Mutation is successful if it replicates, that is all. Enhancing resilience and adaptability are reliable routes to that.

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  • Humans evolve in cultural niches instead of biological ones,. That is without precedent and the reason why Darwin's theory is hardly applicable to the human species. It has almost nothing to do with mutations, really
    – Philip Klöcking
    Feb 11 at 17:53
  • @PhilipKlöcking: I was answering "what indicates that a mutation is actually an evolution?" I think there is a direct parallel, gene transfer among single-cell organisms. We used handaxes to be our claws. And we are going to use the whole toolbox of biology, to re-engineer ourselves and new ecosystems. The unit of selection may no longer be solely localised in an individuals genes, but viruses have meant that was never strictly purely true anyway.
    – CriglCragl
    Feb 11 at 21:16
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First, a small pet-peeve: technology is definitely not "dismissing the need to reason about how to solve a problem". If anything, it helps us focus on the core of problems. For example, having massive amounts of data, or the ability to analyze it only helps us focus on the actual problems, which are still very present.

Also, I don't think changes to our way of living or thinking about the world are evolutionary in the strict sense of the word (in terms of genetic makeup, etc.) If you actually mean evolutionary changes, there is evidence that these are still going on and that some of these are sticking. In other words, evolution (in the biological sense) is definitely still going on, of course.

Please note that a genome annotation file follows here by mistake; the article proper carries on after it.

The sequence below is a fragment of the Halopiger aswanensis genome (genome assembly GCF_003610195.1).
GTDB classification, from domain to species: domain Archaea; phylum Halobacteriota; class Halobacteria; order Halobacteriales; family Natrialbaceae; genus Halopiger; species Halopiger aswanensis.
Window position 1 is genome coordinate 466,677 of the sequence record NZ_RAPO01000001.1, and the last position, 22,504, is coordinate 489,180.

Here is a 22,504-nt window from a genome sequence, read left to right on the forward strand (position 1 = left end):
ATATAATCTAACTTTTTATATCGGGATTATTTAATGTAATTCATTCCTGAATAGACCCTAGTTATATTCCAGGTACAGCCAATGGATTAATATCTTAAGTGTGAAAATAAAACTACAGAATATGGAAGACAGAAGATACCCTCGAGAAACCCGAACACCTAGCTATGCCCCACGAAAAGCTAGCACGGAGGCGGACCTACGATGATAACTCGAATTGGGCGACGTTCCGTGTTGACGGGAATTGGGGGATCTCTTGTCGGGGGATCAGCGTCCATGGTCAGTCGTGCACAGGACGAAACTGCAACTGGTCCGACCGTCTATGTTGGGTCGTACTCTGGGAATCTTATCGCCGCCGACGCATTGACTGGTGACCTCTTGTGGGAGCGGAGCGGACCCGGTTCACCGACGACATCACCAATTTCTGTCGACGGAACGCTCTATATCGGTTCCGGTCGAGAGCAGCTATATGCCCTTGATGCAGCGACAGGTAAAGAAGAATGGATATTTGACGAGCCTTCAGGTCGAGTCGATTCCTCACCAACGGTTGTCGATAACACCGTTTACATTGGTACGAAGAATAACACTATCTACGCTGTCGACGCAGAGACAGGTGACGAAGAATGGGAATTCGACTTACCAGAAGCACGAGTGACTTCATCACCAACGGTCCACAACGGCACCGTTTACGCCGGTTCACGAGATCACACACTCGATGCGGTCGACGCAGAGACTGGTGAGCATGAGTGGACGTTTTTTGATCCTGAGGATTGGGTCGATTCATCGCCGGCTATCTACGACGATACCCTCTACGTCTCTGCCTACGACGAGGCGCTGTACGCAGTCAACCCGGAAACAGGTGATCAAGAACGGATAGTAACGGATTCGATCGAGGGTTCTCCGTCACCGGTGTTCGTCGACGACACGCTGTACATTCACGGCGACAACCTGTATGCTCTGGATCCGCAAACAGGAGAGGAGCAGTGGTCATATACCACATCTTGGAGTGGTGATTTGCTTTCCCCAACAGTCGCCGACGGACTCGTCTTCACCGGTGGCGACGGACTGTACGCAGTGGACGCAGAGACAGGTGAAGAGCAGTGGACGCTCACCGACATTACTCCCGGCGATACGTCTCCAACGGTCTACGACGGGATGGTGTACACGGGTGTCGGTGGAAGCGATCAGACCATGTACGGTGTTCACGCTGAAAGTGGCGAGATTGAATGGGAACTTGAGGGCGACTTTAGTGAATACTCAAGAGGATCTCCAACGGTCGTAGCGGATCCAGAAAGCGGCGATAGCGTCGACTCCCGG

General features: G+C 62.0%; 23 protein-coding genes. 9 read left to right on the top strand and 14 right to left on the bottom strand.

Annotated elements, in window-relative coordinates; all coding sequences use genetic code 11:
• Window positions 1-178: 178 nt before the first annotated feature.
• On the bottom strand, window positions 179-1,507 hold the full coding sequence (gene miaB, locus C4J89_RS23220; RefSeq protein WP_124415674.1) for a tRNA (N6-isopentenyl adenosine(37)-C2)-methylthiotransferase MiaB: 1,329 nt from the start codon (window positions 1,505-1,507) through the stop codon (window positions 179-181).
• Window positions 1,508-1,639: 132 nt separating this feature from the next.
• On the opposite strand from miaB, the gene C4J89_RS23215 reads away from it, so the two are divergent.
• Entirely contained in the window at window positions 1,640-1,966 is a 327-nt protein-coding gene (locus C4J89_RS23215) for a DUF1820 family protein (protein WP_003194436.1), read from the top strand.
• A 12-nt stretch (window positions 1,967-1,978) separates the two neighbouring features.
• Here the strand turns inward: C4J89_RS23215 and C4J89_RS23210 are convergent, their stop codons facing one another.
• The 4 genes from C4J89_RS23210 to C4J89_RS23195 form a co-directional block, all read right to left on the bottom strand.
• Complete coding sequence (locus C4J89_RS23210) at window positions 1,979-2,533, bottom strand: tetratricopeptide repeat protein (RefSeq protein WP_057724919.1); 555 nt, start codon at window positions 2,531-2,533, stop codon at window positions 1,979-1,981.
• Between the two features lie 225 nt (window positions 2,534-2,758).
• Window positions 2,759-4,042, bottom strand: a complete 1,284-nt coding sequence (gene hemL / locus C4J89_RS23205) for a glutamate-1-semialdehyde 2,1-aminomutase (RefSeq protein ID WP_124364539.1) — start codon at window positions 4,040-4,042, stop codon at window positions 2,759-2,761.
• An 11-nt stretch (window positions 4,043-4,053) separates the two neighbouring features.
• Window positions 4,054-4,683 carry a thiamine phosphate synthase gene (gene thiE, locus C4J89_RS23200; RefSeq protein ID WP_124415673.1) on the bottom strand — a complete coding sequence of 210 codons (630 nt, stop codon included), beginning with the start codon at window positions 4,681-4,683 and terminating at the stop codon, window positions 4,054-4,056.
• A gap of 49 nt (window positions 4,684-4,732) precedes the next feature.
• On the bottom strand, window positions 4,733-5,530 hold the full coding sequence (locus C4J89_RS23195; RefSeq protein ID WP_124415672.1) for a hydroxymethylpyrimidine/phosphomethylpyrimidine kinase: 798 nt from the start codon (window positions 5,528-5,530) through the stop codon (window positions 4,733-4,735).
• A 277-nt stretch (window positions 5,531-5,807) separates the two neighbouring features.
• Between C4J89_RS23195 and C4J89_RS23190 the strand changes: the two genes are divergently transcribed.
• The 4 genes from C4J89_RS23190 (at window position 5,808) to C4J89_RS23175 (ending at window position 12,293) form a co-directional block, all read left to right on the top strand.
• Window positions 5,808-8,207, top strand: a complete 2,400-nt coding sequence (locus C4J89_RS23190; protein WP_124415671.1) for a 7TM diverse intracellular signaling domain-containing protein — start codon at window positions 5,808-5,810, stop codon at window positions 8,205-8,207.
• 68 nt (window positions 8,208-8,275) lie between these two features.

As to what can bring us to actual extinction, I'd say probably very few things. What comes to mind:

A very serious disease: It would have to be infectious enough to spread very quickly, probably airborne; at the same time it would have to be very lethal but not too lethal where so many people die that it can't be transmitted. My guess is even something with the right combination wouldn't actually kill off the species.

An asteroid hitting: If we saw this coming, my guess is the wealthiest members of the species would try to go live underground for years while things clear up, but I'm not sure how effective this would be depending on the size of the asteroid.

War: Conceivably, an all-out nuclear war might wipe us out. I think there are enough nuclear weapons for this, the problem would be that most of the attacks would be concentrated on a few countries, but the remaining regions of the world might die off from radiation/famine, etc.

Since the reasons above seem improbable, I'd say the continuation of the species is a safe bet. Where I see us evolving is towards more of a symbiosis with machines, blurring the line between what is human and machine, making great advances towards specific types of AI, though I'm not sure I'd say general AI is a given. This is probably the most important thing to determine our future as a species, how far we can go with AI.

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  • First of all, thanks for your answer, I appreciate. Then... what about Dana? XD joking Feb 11 at 16:30
  • Haha, she'd probably agree that the species will be ok, if anything due to her Catholic faith :)
    – Fox Mulder
    Feb 11 at 16:54